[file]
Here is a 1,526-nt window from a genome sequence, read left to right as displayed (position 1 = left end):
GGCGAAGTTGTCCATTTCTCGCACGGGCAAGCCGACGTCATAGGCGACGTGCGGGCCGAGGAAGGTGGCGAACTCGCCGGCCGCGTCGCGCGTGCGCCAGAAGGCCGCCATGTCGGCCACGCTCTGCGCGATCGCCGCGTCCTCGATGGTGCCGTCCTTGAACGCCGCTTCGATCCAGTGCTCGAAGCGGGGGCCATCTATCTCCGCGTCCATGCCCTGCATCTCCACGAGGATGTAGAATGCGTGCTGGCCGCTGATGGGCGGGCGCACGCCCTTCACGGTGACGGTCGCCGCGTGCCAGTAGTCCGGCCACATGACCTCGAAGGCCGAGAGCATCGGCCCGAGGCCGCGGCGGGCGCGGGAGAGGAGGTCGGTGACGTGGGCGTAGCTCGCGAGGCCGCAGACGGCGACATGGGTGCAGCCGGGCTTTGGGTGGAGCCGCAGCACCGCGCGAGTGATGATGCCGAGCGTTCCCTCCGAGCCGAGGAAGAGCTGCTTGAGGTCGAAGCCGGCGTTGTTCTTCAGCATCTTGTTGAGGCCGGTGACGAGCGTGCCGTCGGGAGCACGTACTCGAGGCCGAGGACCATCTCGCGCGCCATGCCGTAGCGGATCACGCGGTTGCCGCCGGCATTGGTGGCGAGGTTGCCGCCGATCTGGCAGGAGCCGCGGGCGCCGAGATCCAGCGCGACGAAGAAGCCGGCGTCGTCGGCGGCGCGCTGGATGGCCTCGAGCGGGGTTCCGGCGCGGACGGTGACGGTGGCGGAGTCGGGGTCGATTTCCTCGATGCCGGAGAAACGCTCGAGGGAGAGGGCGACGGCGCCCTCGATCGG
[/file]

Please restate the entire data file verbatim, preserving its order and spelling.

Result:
Here is a 1,526-nt window from a genome sequence, read left to right as displayed (position 1 = left end):
GGCGAAGTTGTCCATTTCTCGCACGGGCAAGCCGACGTCATAGGCGACGTGCGGGCCGAGGAAGGTGGCGAACTCGCCGGCCGCGTCGCGCGTGCGCCAGAAGGCCGCCATGTCGGCCACGCTCTGCGCGATCGCCGCGTCCTCGATGGTGCCGTCCTTGAACGCCGCTTCGATCCAGTGCTCGAAGCGGGGGCCATCTATCTCCGCGTCCATGCCCTGCATCTCCACGAGGATGTAGAATGCGTGCTGGCCGCTGATGGGCGGGCGCACGCCCTTCACGGTGACGGTCGCCGCGTGCCAGTAGTCCGGCCACATGACCTCGAAGGCCGAGAGCATCGGCCCGAGGCCGCGGCGGGCGCGGGAGAGGAGGTCGGTGACGTGGGCGTAGCTCGCGAGGCCGCAGACGGCGACATGGGTGCAGCCGGGCTTTGGGTGGAGCCGCAGCACCGCGCGAGTGATGATGCCGAGCGTTCCCTCCGAGCCGAGGAAGAGCTGCTTGAGGTCGAAGCCGGCGTTGTTCTTCAGCATCTTGTTGAGGCCGGTGACGAGCGTGCCGTCGGGAGCACGTACTCGAGGCCGAGGACCATCTCGCGCGCCATGCCGTAGCGGATCACGCGGTTGCCGCCGGCATTGGTGGCGAGGTTGCCGCCGATCTGGCAGGAGCCGCGGGCGCCGAGATCCAGCGCGACGAAGAAGCCGGCGTCGTCGGCGGCGCGCTGGATGGCCTCGAGCGGGGTTCCGGCGCGGACGGTGACGGTGGCGGAGTCGGGGTCGATTTCCTCGATGCCGGAGAAACGCTCGAGGGAGAGGGCGACGGCGCCCTCGATCGG